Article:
The administration has done somewhat better on management of the nation’s public lands, where it received a B+ based on reinstatement of a Clinton-era rule protecting millions of acres of roadless lands and the withdrawal of the Bush-era Western Oregon Plan Revision, which would have allowed logging of tens of thousands of acres of old-growth forests in the Pacific Northwest. At the same time, the administration allowed the logging of roadless areas in Alaska to proceed.

On oceans, the administration received a B- based on its acknowledgment that ocean acidification is a serious threat and its initiation of a process for determining how to address the problem. However, the administration has also allowed oil drilling off Alaska and has weakened protection for endangered sea turtles from longline fisheries near Hawaii.

“The administration has taken positive steps to address a number of severe environmental problems,” said Greenwald. “We hope in the next few years, however, that the administration will lead us towards the real change for which the American public voted.” 

Obama administration first year report card for endangered species, climate, energy, public lands, and oceans—combined grade of a C.




Overall Category Grade

Endangered Species






Rescinded Bush administration rules weakening protection for endangered species









Enacted or is in the process of enacting increased critical habitat protections for a number of species, including Canada lynx, leatherback sea turtle, bull trout, and others





Only protected two new species as endangered—the lowest first year number of any administration since Reagan

Removed protections for the gray wolf

Retained rules weakening protection for polar bear

Retained bad Bush administration policies on management of Snake River salmon





Issued a seminal finding under the Clean Air Act that greenhouse gases endanger public health and welfare







Proposed new fuel economy standards that for the first time regulate greenhouse gases at the tailpipe, but the standards are still far below what is necessary to address global warming and what many other countries achieve today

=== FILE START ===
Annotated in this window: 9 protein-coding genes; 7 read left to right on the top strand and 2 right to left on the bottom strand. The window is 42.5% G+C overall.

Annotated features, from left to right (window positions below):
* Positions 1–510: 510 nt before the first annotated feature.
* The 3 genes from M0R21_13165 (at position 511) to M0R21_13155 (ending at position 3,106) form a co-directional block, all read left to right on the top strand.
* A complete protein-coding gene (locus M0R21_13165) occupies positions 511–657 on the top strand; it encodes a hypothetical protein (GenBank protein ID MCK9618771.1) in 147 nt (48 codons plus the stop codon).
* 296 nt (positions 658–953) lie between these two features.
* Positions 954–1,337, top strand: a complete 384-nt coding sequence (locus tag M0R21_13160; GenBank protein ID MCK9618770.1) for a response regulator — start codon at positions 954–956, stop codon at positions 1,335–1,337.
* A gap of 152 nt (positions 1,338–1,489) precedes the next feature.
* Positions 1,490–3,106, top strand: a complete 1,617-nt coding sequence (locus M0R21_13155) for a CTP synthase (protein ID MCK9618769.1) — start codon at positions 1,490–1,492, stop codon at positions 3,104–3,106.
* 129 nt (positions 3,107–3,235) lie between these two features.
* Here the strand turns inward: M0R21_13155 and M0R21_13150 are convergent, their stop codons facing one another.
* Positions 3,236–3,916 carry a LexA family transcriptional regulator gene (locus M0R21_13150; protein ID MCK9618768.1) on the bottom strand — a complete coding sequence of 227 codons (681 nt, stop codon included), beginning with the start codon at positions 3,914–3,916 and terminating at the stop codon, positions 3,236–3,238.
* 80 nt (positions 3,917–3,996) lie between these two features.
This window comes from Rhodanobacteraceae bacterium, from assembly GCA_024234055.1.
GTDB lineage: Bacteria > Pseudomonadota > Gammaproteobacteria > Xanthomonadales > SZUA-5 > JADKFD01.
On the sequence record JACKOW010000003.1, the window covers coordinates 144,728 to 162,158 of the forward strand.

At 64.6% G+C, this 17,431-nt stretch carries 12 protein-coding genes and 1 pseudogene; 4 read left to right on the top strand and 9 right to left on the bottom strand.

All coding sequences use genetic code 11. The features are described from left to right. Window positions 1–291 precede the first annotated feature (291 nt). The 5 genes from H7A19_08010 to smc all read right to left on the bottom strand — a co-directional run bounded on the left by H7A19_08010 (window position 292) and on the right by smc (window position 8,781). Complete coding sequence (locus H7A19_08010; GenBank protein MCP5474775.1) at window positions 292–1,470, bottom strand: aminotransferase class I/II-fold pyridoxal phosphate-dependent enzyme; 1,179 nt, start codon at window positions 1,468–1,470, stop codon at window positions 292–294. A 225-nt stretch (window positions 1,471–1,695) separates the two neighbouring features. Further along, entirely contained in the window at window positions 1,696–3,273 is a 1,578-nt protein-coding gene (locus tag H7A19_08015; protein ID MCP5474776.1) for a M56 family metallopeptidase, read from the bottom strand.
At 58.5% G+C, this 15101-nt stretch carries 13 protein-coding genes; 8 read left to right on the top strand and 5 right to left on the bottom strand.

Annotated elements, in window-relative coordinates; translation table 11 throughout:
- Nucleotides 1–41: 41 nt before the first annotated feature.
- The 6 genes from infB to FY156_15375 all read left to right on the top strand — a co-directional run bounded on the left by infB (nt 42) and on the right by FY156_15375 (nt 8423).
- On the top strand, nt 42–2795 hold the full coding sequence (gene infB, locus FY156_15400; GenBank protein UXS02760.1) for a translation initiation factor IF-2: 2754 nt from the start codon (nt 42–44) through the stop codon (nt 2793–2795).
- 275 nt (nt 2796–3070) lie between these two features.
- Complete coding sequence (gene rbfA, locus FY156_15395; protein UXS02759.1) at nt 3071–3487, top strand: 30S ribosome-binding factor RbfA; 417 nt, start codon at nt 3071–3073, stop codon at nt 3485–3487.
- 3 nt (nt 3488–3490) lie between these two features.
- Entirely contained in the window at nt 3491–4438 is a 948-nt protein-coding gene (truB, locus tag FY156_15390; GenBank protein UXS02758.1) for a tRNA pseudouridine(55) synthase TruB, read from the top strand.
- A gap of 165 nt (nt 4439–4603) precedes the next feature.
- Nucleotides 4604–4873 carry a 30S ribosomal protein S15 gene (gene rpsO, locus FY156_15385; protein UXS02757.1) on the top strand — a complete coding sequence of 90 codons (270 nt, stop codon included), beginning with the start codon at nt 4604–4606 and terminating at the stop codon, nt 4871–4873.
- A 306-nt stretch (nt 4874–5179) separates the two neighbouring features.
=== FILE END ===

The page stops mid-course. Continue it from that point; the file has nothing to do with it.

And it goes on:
Failed to push Congress to enact legislation that has scientifically defensible emission targets and that retains the Clean Air Act’s critical safety net for reducing greenhouse gases

Proposed greenhouse gas emission targets at Copenhagen far below levels scientists say are necessary to avoid the worst impacts of global warming







Included tax credits and federal funding for energy efficiency and renewable energy in the stimulus bill










Withdrew oil and gas leases near Arches National Park

Announced oil and gas leasing reform




Authorized permits for mountain top removal

Offered new coal mining leases on public lands, such as the Powder River Basin

Approved Shell’s off-shore oil exploration plans in polar bear habitat off Alaska

Public Lands






Reinstatement of rule protecting millions of acres of roadless areas











Withdrew the Western Oregon Plan Revision (“WOPR”) allowing logging of old-growth forests in Oregon and northern California.

Proposed withdrawal of one million acres of land around the Grand Canyon from Uranium mining, but at least one old mine still moving forward

Abandoned weak Bush administration regulations governing management of national forests and in process of developing new rules



Authorized logging in roadless areas in Alaska

Continues to issue oil and gas and coal mining leases on sensitive public lands in the western U.S. and Alaska





Took first steps towards addressing ocean acidification under Clean Water Act







Convened high level ocean policy task force to promote ocean protection



Allowed off-shore oil drilling off Alaska

Reduced protections for endangered sea turtles from long-line fishing near Hawaii